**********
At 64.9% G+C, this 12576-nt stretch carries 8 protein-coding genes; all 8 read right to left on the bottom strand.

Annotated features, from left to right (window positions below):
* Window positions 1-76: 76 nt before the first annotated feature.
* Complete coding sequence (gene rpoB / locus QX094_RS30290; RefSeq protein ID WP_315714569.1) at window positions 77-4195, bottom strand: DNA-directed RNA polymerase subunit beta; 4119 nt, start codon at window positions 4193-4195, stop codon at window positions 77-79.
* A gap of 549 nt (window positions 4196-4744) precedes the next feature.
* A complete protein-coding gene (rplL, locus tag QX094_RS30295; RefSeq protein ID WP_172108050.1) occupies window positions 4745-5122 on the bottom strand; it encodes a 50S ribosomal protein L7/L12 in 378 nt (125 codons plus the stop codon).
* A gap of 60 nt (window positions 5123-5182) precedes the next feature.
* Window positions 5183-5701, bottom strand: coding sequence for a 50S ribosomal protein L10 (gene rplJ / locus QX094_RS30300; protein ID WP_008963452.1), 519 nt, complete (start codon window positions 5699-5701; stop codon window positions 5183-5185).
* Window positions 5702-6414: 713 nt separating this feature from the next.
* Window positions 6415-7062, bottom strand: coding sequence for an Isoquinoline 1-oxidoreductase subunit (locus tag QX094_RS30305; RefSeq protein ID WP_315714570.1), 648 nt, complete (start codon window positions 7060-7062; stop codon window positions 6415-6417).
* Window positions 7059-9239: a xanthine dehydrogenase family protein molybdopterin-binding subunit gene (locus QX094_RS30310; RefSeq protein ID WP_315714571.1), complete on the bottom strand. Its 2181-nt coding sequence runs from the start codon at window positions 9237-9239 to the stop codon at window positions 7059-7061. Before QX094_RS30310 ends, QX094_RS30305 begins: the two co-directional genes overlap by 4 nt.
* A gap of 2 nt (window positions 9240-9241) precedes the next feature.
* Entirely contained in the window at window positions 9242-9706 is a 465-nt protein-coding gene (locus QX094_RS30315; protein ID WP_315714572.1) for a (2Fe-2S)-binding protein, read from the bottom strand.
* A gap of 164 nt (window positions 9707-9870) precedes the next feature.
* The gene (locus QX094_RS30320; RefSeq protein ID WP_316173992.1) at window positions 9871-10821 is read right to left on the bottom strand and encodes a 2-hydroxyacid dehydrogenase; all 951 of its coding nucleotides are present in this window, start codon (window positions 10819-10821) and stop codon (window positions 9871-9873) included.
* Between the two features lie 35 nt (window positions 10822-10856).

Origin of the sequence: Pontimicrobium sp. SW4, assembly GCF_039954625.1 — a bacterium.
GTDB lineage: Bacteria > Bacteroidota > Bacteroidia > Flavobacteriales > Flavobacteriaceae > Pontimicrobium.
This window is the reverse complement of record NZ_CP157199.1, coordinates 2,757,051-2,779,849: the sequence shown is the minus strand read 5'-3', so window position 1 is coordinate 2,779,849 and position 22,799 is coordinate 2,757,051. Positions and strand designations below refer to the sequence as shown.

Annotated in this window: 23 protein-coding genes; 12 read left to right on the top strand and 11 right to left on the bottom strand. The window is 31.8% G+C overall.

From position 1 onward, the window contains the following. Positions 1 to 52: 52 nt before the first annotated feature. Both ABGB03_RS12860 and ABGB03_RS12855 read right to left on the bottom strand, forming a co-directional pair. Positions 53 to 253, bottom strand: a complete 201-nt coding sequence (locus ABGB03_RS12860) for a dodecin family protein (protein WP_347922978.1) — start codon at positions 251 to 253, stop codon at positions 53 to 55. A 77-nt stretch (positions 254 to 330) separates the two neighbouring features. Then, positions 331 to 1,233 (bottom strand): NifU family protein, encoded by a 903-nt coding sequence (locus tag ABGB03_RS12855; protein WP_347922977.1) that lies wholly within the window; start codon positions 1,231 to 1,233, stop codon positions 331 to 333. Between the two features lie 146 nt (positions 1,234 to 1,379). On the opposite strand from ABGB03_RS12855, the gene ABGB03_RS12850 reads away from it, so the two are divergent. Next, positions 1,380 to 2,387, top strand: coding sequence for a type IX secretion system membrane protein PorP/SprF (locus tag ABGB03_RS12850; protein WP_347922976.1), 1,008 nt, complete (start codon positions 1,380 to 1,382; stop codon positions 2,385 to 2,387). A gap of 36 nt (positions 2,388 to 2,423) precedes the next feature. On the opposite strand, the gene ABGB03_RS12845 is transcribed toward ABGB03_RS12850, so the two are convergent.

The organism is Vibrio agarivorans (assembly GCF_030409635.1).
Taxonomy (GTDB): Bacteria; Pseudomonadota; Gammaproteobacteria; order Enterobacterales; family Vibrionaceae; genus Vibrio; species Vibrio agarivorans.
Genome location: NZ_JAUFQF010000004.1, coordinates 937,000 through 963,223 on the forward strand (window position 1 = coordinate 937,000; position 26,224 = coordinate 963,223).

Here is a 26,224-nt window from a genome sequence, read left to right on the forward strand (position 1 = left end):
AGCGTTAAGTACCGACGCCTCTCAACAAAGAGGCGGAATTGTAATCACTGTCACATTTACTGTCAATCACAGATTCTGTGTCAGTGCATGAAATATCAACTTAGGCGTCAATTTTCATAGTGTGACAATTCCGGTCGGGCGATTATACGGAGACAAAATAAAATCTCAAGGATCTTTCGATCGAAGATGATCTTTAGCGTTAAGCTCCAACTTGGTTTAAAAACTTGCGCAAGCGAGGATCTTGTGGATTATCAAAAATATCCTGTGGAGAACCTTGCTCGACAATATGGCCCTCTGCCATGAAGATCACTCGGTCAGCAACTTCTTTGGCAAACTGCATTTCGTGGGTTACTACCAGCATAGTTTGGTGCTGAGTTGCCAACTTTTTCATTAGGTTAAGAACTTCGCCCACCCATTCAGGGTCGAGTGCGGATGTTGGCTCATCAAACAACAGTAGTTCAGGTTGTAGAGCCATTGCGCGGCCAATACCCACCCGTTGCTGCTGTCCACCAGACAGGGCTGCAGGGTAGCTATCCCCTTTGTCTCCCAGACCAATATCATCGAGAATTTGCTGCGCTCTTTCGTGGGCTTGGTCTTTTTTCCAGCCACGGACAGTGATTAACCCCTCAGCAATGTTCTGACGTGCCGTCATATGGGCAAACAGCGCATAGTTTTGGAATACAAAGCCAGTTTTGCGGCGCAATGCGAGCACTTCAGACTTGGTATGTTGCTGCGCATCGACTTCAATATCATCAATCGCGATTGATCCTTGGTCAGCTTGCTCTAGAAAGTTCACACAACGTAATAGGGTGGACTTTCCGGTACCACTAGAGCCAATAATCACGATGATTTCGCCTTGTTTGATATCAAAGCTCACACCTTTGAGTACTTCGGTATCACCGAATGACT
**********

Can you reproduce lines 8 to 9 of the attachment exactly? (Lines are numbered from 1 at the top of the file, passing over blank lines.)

* Window positions 5183-5701, bottom strand: coding sequence for a 50S ribosomal protein L10 (gene rplJ / locus QX094_RS30300; protein ID WP_008963452.1), 519 nt, complete (start codon window positions 5699-5701; stop codon window positions 5183-5185).
* Window positions 5702-6414: 713 nt separating this feature from the next.